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Hoffmann, R. A wiki for the life sciences where authorship matters. Nature Genetics (2008)

Mutations of BRAF and KRAS precede the development of ovarian serous borderline tumors.

Molecular genetic changes that are associated with the initiating stage of tumor development are important in tumorigenesis. Ovarian serous borderline tumors (SBTs), putative precursors of low-grade serous carcinomas, are among the few human neoplasms with a high frequency of activating mutations in BRAF and KRAS genes. However, it remains unclear as to how these mutations contribute to tumor progression. To address this issue, we compared the mutational status of BRAF and KRAS in both SBTs and the adjacent epithelium from cystadenomas, the presumed precursor of SBTs. We found that three of eight SBTs contained mutant BRAF, and four SBTs contained mutant KRAS. All specimens with mutant BRAF harbored wild-type KRAS and vice versa. Thus, seven (88%) of eight SBTs contained either BRAF or KRAS mutations. The same mutations detected in SBTs were also identified in the cystadenoma epithelium adjacent to the SBTs in six (86%) of seven informative cases. As compared to SBTs, the cystadenoma epithelium, like ovarian surface epithelium, lacks cytological atypia. Our findings provide cogent evidence that mutations of BRAF and KRAS occur in the epithelium of cystadenomas adjacent to SBTs and strongly suggest that they are very early events in tumorigenesis, preceding the development of SBT.[1]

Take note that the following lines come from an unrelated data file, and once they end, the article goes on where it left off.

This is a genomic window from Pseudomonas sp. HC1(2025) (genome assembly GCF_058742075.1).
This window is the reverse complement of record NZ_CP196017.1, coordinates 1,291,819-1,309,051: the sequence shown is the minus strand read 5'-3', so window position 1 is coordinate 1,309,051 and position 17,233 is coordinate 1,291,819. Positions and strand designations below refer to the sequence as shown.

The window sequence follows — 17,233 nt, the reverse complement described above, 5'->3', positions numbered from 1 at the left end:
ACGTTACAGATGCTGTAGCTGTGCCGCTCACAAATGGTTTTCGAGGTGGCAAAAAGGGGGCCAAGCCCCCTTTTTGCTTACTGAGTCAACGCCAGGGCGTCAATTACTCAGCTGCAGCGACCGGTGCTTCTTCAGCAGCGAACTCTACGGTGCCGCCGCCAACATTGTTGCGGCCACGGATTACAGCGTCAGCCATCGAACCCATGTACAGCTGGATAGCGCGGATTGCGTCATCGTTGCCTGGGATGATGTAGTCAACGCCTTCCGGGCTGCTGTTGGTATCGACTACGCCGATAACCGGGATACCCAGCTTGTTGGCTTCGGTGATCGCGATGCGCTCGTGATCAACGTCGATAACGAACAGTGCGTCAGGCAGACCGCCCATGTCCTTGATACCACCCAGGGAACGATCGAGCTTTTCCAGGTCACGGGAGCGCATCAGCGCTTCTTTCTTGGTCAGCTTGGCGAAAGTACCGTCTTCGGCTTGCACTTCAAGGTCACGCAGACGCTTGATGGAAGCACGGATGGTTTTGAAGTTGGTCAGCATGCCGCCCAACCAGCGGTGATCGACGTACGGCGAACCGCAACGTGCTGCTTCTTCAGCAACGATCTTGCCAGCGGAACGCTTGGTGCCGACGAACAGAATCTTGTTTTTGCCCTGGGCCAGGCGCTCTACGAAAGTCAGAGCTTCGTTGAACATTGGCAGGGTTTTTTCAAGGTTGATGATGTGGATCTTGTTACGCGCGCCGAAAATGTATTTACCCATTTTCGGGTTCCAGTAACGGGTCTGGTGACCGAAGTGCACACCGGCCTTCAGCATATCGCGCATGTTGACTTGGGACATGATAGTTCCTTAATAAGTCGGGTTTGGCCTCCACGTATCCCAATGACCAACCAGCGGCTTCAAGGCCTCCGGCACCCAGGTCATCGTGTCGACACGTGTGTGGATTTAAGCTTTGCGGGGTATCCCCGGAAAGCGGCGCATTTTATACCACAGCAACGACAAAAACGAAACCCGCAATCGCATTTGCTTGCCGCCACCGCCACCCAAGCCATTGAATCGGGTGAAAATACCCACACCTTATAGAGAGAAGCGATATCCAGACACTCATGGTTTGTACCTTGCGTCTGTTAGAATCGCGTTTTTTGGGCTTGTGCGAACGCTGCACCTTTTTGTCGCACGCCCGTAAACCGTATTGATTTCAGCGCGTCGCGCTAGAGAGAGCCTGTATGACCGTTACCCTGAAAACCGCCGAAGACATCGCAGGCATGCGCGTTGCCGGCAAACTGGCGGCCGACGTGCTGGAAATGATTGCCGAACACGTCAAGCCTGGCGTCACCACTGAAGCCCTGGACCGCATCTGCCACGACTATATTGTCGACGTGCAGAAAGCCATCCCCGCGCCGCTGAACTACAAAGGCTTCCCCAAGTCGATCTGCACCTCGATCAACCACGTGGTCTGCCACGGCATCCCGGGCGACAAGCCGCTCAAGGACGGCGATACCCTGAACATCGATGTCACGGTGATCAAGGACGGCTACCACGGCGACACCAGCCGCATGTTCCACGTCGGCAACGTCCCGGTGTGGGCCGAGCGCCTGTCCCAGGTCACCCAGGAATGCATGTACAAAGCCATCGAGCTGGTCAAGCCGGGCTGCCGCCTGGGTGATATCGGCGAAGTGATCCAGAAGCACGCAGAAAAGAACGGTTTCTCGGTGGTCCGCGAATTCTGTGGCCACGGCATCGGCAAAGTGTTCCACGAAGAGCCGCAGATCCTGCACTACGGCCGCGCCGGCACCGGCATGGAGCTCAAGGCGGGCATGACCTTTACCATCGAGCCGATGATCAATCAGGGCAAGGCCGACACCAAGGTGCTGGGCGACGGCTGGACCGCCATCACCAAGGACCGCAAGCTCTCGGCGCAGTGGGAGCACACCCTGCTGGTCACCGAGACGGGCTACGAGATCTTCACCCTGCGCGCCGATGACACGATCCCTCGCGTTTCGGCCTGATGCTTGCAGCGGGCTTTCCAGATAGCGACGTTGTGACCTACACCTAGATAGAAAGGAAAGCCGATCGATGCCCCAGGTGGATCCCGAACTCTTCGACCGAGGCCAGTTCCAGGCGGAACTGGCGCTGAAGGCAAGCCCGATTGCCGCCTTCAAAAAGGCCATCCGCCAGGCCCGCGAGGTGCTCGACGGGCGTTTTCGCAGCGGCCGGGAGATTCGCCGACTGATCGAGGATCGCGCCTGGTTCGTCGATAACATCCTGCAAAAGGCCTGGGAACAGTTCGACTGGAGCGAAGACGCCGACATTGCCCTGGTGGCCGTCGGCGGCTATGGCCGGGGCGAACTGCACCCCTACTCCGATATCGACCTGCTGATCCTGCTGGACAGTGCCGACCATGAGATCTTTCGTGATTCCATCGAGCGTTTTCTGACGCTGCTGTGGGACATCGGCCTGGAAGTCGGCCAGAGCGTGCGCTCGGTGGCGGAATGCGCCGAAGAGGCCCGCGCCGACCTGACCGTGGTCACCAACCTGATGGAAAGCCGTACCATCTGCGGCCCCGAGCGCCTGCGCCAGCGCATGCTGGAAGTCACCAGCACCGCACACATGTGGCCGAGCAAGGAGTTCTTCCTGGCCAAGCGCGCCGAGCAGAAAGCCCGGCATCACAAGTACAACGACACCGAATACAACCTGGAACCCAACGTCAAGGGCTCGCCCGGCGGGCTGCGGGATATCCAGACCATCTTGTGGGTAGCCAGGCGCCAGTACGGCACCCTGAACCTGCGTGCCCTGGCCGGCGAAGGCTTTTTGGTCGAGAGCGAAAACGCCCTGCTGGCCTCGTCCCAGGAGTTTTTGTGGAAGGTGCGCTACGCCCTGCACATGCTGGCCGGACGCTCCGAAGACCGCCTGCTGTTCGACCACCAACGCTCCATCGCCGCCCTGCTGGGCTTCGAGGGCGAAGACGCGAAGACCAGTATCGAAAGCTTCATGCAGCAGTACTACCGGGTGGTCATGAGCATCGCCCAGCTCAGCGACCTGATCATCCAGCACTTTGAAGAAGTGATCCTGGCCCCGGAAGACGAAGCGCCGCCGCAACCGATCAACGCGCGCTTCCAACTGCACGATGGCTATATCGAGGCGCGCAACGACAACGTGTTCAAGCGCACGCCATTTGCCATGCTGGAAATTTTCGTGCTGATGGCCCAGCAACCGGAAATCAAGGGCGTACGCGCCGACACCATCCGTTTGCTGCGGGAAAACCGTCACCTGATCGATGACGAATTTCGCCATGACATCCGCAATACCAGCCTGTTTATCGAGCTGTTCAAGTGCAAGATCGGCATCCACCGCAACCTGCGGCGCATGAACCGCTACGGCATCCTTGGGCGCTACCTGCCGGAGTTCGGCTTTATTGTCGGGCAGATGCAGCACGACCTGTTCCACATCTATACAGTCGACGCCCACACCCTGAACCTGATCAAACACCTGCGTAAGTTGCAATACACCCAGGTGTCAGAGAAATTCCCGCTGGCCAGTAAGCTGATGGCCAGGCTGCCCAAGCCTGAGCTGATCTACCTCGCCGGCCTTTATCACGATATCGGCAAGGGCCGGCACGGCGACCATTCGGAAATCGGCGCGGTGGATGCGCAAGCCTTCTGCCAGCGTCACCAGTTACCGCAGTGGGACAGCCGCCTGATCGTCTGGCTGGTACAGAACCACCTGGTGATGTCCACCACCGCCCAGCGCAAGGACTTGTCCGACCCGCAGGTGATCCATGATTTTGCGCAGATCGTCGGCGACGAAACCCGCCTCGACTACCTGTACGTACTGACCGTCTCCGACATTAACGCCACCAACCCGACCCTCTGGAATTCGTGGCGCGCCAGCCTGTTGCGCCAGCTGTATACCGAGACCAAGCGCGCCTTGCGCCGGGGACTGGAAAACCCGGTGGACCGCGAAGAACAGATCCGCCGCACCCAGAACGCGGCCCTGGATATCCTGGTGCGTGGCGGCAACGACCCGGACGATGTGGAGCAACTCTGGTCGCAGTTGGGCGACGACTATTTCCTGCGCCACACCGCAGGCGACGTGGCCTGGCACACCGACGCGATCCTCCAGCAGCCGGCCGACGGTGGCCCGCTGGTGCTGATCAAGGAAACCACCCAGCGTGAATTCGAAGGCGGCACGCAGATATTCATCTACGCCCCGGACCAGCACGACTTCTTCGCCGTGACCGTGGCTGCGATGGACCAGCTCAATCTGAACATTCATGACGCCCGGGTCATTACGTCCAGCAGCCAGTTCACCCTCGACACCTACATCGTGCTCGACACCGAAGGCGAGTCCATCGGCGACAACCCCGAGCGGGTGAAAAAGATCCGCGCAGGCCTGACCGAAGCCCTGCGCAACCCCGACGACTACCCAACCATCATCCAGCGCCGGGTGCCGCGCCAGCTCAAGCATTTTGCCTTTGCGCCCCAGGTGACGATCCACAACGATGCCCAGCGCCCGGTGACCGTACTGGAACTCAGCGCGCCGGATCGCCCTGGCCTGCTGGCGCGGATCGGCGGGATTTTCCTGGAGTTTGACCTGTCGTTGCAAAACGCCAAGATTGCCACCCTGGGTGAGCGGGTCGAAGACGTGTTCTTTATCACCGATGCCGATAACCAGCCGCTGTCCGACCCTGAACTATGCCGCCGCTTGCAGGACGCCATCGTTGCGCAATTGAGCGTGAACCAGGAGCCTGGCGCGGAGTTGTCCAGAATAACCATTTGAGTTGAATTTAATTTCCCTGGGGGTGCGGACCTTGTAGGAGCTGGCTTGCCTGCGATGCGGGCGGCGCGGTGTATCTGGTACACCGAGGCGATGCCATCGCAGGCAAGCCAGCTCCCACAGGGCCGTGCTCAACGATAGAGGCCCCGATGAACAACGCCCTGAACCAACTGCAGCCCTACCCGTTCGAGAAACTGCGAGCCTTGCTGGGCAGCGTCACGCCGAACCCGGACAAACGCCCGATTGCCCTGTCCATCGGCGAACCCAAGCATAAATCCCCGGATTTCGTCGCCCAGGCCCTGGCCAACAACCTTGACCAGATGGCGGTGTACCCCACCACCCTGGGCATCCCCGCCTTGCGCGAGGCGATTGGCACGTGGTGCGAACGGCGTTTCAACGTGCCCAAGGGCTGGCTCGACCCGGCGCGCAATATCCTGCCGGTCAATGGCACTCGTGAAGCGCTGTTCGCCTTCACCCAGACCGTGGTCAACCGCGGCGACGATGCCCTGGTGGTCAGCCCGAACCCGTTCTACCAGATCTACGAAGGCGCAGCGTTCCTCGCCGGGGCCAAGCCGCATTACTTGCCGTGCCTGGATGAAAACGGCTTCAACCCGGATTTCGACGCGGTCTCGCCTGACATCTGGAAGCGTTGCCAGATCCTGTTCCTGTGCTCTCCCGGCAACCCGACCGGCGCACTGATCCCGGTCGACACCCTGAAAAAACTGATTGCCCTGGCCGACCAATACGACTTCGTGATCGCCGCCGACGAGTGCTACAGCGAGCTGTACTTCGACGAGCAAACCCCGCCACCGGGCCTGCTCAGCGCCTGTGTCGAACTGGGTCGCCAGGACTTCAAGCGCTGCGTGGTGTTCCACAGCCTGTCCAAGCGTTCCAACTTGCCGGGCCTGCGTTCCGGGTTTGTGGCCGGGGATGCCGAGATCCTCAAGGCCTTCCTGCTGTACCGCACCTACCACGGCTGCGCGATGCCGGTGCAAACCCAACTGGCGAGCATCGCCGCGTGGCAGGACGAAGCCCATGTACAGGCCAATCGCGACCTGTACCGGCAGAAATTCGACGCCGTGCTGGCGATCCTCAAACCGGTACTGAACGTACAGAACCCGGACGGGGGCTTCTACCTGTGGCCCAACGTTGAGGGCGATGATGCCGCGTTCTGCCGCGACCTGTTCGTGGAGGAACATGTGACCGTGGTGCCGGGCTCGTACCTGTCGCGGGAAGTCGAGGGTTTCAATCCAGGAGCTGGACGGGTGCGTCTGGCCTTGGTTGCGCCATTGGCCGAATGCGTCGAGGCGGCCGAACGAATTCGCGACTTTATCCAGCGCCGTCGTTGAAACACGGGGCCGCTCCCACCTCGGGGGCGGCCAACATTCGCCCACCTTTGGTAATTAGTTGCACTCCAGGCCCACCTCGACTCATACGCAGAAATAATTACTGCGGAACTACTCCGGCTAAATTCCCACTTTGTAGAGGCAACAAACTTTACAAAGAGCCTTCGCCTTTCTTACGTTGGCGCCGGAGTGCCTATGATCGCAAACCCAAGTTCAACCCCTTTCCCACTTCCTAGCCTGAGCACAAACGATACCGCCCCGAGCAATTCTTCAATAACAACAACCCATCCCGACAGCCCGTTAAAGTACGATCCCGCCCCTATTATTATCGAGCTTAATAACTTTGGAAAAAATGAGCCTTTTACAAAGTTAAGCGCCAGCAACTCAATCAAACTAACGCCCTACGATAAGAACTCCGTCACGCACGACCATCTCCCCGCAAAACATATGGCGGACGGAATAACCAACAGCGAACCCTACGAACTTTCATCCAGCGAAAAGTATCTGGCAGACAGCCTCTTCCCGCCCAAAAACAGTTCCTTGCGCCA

1. Mutations of BRAF and KRAS precede the development of ovarian serous borderline tumors. Ho, C.L., Kurman, R.J., Dehari, R., Wang, T.L., Shih, I.e.M. Cancer Res. (2004) [Pubmed]
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